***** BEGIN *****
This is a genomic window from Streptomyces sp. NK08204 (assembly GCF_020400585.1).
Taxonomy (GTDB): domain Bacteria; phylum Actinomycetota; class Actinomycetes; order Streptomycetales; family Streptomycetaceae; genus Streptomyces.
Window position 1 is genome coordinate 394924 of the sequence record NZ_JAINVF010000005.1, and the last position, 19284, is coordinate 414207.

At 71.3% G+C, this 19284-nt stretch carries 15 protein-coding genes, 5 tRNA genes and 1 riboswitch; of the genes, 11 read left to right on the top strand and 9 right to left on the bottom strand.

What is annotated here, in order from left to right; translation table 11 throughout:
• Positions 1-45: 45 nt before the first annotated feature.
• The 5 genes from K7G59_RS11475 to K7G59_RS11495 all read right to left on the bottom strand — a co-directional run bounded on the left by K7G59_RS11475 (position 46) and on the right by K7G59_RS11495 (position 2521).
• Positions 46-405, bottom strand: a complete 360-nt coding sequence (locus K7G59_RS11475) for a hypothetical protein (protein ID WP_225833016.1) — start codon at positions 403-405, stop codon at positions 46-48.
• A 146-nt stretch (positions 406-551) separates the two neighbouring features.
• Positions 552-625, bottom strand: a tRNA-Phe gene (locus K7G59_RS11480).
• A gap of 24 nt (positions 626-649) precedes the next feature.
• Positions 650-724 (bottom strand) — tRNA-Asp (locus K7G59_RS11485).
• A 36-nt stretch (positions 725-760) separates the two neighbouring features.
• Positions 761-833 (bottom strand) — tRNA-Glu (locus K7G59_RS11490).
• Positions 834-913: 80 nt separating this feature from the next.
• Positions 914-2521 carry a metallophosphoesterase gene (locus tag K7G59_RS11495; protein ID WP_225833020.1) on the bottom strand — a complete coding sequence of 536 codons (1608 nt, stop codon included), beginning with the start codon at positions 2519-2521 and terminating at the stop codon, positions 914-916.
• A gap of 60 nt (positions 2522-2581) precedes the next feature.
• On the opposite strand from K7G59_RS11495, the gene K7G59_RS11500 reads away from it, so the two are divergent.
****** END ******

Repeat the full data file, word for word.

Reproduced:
This is a genomic window from Streptomyces sp. NK08204 (assembly GCF_020400585.1).
Taxonomy (GTDB): domain Bacteria; phylum Actinomycetota; class Actinomycetes; order Streptomycetales; family Streptomycetaceae; genus Streptomyces.
Window position 1 is genome coordinate 394924 of the sequence record NZ_JAINVF010000005.1, and the last position, 19284, is coordinate 414207.

At 71.3% G+C, this 19284-nt stretch carries 15 protein-coding genes, 5 tRNA genes and 1 riboswitch; of the genes, 11 read left to right on the top strand and 9 right to left on the bottom strand.

What is annotated here, in order from left to right; translation table 11 throughout:
• Positions 1-45: 45 nt before the first annotated feature.
• The 5 genes from K7G59_RS11475 to K7G59_RS11495 all read right to left on the bottom strand — a co-directional run bounded on the left by K7G59_RS11475 (position 46) and on the right by K7G59_RS11495 (position 2521).
• Positions 46-405, bottom strand: a complete 360-nt coding sequence (locus K7G59_RS11475) for a hypothetical protein (protein ID WP_225833016.1) — start codon at positions 403-405, stop codon at positions 46-48.
• A 146-nt stretch (positions 406-551) separates the two neighbouring features.
• Positions 552-625, bottom strand: a tRNA-Phe gene (locus K7G59_RS11480).
• A gap of 24 nt (positions 626-649) precedes the next feature.
• Positions 650-724 (bottom strand) — tRNA-Asp (locus K7G59_RS11485).
• A 36-nt stretch (positions 725-760) separates the two neighbouring features.
• Positions 761-833 (bottom strand) — tRNA-Glu (locus K7G59_RS11490).
• Positions 834-913: 80 nt separating this feature from the next.
• Positions 914-2521 carry a metallophosphoesterase gene (locus tag K7G59_RS11495; protein ID WP_225833020.1) on the bottom strand — a complete coding sequence of 536 codons (1608 nt, stop codon included), beginning with the start codon at positions 2519-2521 and terminating at the stop codon, positions 914-916.
• A gap of 60 nt (positions 2522-2581) precedes the next feature.
• On the opposite strand from K7G59_RS11495, the gene K7G59_RS11500 reads away from it, so the two are divergent.